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COAD Impact Report - 2020/2021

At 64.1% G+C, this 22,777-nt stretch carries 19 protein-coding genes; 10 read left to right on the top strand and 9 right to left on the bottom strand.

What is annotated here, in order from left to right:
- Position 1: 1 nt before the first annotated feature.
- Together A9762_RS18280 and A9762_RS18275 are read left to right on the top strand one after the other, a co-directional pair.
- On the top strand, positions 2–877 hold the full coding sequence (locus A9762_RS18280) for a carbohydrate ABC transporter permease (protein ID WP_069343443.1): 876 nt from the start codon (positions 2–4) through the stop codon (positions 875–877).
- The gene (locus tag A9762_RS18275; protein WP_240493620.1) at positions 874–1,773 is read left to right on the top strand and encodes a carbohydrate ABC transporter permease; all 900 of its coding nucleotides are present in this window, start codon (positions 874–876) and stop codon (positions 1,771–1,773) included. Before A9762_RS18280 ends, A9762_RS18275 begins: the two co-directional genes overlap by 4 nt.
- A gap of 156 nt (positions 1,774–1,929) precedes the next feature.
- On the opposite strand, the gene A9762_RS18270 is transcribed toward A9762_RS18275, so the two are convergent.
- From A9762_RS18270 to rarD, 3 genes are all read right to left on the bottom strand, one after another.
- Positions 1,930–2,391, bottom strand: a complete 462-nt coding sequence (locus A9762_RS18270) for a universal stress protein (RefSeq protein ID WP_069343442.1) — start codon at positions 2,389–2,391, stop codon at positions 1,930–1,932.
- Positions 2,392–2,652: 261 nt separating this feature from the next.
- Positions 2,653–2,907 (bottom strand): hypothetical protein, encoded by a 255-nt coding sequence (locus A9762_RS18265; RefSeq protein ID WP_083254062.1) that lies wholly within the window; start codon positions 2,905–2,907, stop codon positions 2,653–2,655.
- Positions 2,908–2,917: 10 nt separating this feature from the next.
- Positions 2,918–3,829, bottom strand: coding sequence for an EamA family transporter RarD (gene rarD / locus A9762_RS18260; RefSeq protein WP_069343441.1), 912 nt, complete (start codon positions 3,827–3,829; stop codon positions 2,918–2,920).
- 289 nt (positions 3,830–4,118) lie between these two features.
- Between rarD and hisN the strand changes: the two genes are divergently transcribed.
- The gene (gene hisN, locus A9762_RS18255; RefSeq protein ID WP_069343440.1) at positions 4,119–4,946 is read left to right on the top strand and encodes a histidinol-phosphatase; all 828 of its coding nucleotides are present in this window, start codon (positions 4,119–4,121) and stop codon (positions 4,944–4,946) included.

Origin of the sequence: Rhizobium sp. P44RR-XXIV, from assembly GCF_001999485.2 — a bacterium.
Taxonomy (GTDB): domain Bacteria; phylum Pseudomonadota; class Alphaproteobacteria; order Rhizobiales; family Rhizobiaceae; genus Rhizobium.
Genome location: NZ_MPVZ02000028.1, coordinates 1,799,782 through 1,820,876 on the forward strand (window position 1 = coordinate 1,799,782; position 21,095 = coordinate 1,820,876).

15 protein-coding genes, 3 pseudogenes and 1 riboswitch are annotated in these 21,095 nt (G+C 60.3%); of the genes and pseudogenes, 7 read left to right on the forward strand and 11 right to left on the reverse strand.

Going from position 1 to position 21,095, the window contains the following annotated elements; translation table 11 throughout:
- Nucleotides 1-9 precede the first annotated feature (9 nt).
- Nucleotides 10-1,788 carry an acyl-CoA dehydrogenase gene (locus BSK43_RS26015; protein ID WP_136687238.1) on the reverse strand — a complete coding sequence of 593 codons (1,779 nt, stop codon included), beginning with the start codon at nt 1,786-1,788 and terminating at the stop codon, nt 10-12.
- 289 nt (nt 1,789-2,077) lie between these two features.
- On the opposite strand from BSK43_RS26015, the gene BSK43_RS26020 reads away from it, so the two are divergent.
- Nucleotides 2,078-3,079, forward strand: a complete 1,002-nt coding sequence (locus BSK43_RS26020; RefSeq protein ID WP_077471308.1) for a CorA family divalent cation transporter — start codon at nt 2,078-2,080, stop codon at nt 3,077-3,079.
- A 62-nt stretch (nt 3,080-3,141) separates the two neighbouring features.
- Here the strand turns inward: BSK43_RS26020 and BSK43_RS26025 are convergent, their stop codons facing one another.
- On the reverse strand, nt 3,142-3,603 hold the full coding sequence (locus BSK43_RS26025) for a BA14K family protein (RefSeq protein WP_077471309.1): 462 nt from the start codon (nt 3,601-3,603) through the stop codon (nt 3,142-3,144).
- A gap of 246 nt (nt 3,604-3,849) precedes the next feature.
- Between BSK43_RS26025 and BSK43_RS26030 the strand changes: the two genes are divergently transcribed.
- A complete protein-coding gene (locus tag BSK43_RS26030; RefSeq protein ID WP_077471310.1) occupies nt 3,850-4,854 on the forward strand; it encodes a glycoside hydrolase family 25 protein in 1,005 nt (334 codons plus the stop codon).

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INTRODUCTION COAD has made significant progress toward key goals and initiatives over the past two years, despite the ongoing challenges of the pandemic and the two wildfires impacting the county in the late summer of 2020. In January 2020, the COAD Executive Committee developed a strategic plan to guide COAD’s work in all of its operating areas: response, recovery, mitigation and preparedness. This strategic plan has two key initiatives: sustainability and community leadership in all phases of disaster. This report highlights COAD’s accomplishments related to these two key initiatives and its work with member organizations and subcommittees since March 2020. COAD’s ROLE COAD is an independent organizing body that leads the coordination of the nongovernmental response before, during, and after disasters. This encompasses coordinating the efforts of nonprofits, faith-based organizations, and private entities as well as actively partnering with government entities, particularly the County. During a disaster, COAD has a liaison in the County Emergency Operation Center (EOC), who receives timely, vetted information to help plan a coordinated response that complements government response efforts. COAD focuses its work in three areas: COAD IMPACT REPORT March 2020 to December 2021 COAD SUBCOMMITTEE LEADER GATHERING JUNE 2021 COAD MISSION STATEMENT COAD develops and enhances partnerships for communication, coordination & collaboration amongst the whole community including non-profit & faith-based organizations, government agencies, and the private sector, during all phases of disaster. COMMUNICATION channels for timely and accurate information COORDINATION of second responders to promote an effective response. COLLABORATION through developing common goals and shared solutions.